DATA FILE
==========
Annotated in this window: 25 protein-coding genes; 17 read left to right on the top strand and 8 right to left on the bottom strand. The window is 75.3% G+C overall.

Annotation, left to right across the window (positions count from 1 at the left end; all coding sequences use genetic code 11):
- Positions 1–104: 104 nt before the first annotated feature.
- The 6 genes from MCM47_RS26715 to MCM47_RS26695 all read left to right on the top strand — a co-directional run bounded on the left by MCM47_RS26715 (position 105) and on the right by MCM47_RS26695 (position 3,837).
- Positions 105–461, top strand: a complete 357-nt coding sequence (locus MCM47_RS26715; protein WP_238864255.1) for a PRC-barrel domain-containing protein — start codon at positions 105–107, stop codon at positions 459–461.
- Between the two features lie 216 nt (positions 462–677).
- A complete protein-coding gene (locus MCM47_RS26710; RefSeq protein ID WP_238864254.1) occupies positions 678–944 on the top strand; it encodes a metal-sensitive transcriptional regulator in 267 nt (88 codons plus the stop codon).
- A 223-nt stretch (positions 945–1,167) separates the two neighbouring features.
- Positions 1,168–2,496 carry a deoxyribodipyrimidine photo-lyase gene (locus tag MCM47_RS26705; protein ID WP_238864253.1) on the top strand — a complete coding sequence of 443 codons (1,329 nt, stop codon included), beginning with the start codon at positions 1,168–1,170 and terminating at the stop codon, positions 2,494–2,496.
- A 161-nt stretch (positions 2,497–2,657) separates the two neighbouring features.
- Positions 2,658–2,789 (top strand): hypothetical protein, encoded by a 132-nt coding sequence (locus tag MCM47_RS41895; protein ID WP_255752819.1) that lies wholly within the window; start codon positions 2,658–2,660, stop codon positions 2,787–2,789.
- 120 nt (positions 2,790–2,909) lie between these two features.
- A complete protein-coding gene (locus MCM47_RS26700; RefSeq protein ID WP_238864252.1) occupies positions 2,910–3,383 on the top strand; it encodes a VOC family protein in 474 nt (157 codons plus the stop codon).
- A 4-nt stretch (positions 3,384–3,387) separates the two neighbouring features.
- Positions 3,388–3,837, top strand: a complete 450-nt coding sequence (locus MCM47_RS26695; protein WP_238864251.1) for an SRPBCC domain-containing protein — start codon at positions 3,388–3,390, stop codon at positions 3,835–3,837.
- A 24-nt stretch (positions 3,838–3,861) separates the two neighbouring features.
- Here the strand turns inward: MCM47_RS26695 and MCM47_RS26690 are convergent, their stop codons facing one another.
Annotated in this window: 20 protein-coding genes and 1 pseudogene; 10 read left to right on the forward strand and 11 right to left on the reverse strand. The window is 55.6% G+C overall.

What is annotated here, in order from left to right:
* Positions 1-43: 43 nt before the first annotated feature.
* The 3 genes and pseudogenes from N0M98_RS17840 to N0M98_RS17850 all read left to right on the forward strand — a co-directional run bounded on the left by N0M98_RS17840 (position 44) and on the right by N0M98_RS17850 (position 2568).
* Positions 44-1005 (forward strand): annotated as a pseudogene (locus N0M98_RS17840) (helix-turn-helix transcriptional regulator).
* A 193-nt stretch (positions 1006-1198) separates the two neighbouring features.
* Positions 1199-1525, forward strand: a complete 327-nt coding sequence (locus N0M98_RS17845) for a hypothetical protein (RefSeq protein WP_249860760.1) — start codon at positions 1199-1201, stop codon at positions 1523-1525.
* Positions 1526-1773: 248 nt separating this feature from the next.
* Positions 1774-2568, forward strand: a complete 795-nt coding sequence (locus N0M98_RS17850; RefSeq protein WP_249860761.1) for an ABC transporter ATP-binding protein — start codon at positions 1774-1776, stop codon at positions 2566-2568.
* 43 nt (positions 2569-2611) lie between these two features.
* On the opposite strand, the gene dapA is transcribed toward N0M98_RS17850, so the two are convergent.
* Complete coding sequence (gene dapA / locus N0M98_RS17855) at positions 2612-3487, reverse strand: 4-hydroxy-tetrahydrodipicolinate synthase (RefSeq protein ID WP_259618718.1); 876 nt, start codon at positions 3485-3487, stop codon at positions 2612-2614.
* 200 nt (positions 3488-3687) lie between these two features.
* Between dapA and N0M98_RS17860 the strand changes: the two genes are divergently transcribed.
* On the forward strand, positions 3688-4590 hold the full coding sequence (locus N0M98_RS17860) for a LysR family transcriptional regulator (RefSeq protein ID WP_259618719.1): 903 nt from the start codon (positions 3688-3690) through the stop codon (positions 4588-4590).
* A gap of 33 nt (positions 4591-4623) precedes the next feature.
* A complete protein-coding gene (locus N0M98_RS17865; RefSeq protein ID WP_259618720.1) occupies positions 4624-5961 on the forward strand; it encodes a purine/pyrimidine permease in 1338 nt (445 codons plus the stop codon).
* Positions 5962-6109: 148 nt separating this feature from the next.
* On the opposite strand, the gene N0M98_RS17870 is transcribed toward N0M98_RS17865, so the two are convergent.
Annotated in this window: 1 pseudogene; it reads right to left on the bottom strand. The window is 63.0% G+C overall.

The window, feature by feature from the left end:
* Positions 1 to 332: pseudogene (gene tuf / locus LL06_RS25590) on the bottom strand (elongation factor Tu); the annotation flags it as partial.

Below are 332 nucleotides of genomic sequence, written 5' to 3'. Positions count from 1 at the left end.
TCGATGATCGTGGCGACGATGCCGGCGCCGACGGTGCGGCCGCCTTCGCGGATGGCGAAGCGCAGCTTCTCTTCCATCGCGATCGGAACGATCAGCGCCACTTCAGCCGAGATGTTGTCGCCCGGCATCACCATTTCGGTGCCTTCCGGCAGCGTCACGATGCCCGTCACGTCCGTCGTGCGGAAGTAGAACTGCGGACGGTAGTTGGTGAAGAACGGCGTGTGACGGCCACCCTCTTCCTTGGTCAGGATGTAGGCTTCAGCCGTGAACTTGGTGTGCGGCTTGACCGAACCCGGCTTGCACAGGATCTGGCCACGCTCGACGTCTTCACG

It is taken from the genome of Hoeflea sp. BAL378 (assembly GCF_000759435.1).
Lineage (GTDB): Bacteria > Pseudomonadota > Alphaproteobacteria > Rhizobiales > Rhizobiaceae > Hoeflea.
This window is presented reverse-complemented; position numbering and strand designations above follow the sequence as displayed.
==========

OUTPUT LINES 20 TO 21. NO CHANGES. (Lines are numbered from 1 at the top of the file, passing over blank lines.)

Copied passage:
* Positions 1-43: 43 nt before the first annotated feature.
* The 3 genes and pseudogenes from N0M98_RS17840 to N0M98_RS17850 all read left to right on the forward strand — a co-directional run bounded on the left by N0M98_RS17840 (position 44) and on the right by N0M98_RS17850 (position 2568).